Some 400 area faithful gathered last Saturday for a liturgy honoring Black Catholic spirituality and welcoming a new generation of believers.
Archbishop Nelson Pérez was the principal celebrant and homilist at the annual St. Martin de Porres Mass Nov. 7 at the Cathedral Basilica of SS. Peter and Paul. Liturgical accompaniment was provided by a schola drawn from the Philadelphia Catholic Gospel Mass Choir, led by director and composer Tonya Taylor Dorsey.
(See a photo gallery of scenes from the Mass here.)
Sponsored by the archdiocesan Office for Black Catholics, the annual liturgy (now in its 58th year) invokes the intercession of the Peruvian saint, who was born in 1579 to a free Black woman and a Spanish nobleman. Raised amid poverty and racial discrimination, the youth developed a profound spirituality and became a lay Dominican brother. His strict mortifications, charitable works and devotion to the Eucharist earned him a reputation for holiness, and he was eventually canonized by Pope John XXIII in 1962.
St. Martin de Porres is a patron of Black Catholics, mixed-race persons, innkeepers, barbers and public health workers.
His Nov. 3 feast day marks the start of Black Catholic History Month, an observance initiated in 1990 by the National Black Catholic Clergy Caucus of the United States. In addition to St. Martin de Porres, the November commemoration recalls St. Augustine of Hippo’s birthday (Nov. 13) along with the lives of numerous Catholic role models of African and African Diaspora descent.
In his opening remarks, Archbishop Pérez noted the celebration has taken on increased significance as the nation confronts ongoing and systemic racial injustice.
“In a particular way, I want to offer this Mass for our country (and) for our city, that we may have peace and joy and tranquility,” he said. “I also want to offer this Mass for healing, especially healing from the evil of racism that has touched all of (us).”
(Watch the full video of the Mass below.)
The wounds of racism — compounded by the coronavirus pandemic and a contentious presidential election — are daunting, said the archbishop, but “the response of the disciple” should be rooted in prayer and in a humble recognition that “everything we have is a gift” from God.
Citing in particular the liturgy’s first reading (Phil 4:4-9), the archbishop addressed 45 youths from a number of archdiocesan parishes who received the sacrament of confirmation at the Mass. He noted the Scripture passage was one of his favorites, and he encouraged the teens to “have no anxiety at all, but in everything, by prayer and petition, with thanksgiving, make your requests known to God” (Phil 4:6).
With the knowledge that “we are in (God’s) hands,” he added, faithful can follow St. Paul’s directive to “rejoice in the Lord always … rejoice” (Phil 4:4).
Later in the Mass, Archbishop Pérez observed that several of the confirmands had chosen the name of St. Katharine Drexel, the Philadelphia-born founder of the Sisters of the Blessed Sacrament, a religious order dedicated to the service of Black and Indigenous populations.
As “a woman of justice and the works of the Gospel,” the saint is “a great figure for our time, for healing and peace,” said Father Dennis Gill, rector of the Cathedral Basilica, which now houses St. Katharine Drexel’s tomb and shrine. “We invite you to know her, to love her, to imitate her and to be inspired by her.”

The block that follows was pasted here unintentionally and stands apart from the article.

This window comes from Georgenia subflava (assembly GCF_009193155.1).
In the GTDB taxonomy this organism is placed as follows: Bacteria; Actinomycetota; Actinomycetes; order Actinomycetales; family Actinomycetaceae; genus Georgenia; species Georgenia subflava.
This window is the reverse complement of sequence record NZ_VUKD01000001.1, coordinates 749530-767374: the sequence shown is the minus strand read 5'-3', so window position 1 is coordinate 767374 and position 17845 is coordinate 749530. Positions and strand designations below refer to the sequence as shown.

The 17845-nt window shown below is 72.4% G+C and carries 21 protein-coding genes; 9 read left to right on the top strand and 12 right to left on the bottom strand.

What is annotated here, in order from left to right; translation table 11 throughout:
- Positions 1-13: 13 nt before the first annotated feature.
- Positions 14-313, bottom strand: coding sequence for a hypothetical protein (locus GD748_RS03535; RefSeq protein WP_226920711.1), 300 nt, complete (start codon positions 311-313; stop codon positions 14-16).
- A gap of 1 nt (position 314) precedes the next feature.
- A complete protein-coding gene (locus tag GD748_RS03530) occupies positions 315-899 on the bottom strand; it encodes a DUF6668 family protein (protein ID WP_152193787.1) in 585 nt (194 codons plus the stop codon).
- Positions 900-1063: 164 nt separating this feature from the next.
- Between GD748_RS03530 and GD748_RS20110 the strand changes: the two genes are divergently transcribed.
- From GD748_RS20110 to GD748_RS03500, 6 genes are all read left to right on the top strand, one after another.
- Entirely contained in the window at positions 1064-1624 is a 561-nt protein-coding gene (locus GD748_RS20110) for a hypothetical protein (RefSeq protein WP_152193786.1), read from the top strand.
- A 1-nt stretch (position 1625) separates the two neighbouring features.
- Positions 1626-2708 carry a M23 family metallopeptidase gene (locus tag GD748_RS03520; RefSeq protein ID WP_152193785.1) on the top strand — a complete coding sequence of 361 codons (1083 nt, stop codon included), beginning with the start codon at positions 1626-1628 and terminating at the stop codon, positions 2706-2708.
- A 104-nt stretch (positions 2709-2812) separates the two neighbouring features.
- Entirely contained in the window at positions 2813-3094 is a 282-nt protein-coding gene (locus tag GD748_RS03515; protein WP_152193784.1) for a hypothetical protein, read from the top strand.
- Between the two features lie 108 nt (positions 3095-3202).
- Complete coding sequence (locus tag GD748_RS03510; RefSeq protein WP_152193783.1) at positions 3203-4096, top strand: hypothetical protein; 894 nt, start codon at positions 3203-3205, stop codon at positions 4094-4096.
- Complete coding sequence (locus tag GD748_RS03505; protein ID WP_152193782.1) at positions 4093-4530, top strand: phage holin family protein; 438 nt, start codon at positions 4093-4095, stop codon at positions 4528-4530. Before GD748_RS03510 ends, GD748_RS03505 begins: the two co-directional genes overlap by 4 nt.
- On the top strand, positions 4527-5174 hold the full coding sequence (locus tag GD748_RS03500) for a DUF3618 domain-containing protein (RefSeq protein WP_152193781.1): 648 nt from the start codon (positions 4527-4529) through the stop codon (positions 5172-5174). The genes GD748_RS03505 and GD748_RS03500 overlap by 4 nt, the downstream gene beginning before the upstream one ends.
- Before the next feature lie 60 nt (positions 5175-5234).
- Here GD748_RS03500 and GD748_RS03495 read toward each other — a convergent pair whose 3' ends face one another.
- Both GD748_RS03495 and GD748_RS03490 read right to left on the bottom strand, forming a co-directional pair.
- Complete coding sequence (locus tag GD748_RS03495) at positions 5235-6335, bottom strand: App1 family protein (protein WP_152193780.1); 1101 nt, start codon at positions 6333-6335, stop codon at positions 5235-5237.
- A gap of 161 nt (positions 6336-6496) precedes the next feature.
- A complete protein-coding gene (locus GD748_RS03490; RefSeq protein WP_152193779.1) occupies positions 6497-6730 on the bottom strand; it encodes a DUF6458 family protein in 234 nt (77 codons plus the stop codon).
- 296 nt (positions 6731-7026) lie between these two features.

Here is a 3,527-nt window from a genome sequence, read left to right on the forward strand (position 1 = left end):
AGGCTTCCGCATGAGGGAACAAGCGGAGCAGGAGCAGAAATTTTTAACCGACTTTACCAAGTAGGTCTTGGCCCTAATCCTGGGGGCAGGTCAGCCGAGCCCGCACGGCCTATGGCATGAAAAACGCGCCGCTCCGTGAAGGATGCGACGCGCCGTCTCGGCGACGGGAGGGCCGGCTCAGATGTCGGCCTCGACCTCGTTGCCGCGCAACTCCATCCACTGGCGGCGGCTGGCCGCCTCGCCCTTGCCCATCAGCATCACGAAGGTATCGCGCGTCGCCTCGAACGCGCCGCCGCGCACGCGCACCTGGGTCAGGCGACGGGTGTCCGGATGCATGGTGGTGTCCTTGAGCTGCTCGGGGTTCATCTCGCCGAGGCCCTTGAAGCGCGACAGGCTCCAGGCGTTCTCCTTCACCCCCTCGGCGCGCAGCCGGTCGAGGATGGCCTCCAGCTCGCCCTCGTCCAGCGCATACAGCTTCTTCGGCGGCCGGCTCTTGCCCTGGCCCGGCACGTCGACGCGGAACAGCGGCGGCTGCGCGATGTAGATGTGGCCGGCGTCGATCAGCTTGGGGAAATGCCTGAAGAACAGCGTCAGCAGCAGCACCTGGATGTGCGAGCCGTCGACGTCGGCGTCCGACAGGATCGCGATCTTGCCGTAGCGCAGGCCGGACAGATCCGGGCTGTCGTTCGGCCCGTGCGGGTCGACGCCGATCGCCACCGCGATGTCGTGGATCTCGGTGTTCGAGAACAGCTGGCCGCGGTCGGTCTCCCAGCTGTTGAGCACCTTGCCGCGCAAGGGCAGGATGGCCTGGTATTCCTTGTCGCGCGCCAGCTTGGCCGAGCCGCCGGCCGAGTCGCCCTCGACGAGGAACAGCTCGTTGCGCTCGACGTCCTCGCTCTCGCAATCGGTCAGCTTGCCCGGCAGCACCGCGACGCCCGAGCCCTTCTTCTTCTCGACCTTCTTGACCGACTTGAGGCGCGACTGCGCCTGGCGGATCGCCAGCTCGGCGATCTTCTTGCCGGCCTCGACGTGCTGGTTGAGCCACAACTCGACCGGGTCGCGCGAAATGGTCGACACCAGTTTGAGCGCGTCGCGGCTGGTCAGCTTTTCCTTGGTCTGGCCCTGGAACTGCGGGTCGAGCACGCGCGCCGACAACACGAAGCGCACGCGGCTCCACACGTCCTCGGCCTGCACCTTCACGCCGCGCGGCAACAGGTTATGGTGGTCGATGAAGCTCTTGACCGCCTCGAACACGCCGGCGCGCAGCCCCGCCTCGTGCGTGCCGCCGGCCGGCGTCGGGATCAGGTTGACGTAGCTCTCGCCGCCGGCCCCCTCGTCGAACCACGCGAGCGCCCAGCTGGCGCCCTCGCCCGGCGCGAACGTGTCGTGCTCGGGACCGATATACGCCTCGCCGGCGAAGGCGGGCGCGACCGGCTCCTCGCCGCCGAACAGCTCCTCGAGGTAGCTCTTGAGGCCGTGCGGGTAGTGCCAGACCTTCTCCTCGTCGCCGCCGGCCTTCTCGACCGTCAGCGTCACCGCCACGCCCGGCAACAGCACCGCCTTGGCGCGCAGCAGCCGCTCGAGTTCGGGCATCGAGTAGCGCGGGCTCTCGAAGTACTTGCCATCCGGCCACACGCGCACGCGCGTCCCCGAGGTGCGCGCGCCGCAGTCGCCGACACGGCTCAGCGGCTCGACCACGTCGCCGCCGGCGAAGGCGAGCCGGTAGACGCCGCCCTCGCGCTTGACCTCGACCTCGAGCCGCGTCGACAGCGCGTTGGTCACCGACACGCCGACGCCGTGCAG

For Jennifer Simmons of St. Raymond of Penafort Parish in Philadelphia, the Mass was an occasion for “coming full circle,” since daughter Cyan, one of the confirmands, “could now actually say this is the faith she wants to continue, and not just because we got her baptized.”
Cyan Simmons said she now felt she was “an official adult in the church,” and treasured the opportunity “to be confirmed with other Black Catholics.”
Permanent Deacon Anthony Willoughby, who assisted Archbishop Pérez at the liturgy, said Cyan and her fellow confirmands are a sign that “the Lord is really moving within the Black church.”
“It did my heart good to see so many young kids just coming to the Lord and coming into the Catholic Church,” he said. Deacon Willoughby pointed to the growing awareness of Black saints in the making – such as Father Augustus Tolton, the first recognized U.S. Black Catholic priest – as pivotal in this regard.
“I see the work of the Tolton Ambassadors, and I see it in the heart of these young kids who are coming to the Lord,” he said. “Hopefully some of them will be our future saints.”
St. Raymond pastor Father Christopher Walsh, whose parish counted 18 of the day’s confirmands, said his own spirituality had been enriched by his years of leading a Black Catholic faith community.
“One of the things that I’ve gained from the Black church is the idea of God’s providence, that God will see you through it,” said Father Walsh. “I’ve also learned not to be afraid of being emotive … to be open with expressing delight in the Lord and joy in the Lord.”
Father Walsh also endorsed hosting multi-parish confirmations at the Cathedral, both to accommodate bishops’ increasingly “stretched schedules” and to remind faithful that “the church is bigger than just their parish.”
That sentiment was echoed by sisters Monique Powell and Karen Powell of St. Martin de Porres Parish in Philadelphia, who were on hand for their niece’s confirmation.
“It’s a true blessing to be around other worshippers,” said Monique, while Karen stressed the importance of “coming together to be as one.”
In his post-Communion remarks, James Andrews, the newly appointed director of the archdiocesan Office for Black Catholics, agreed.
“Remember, we are all stronger when we work together,” he said.
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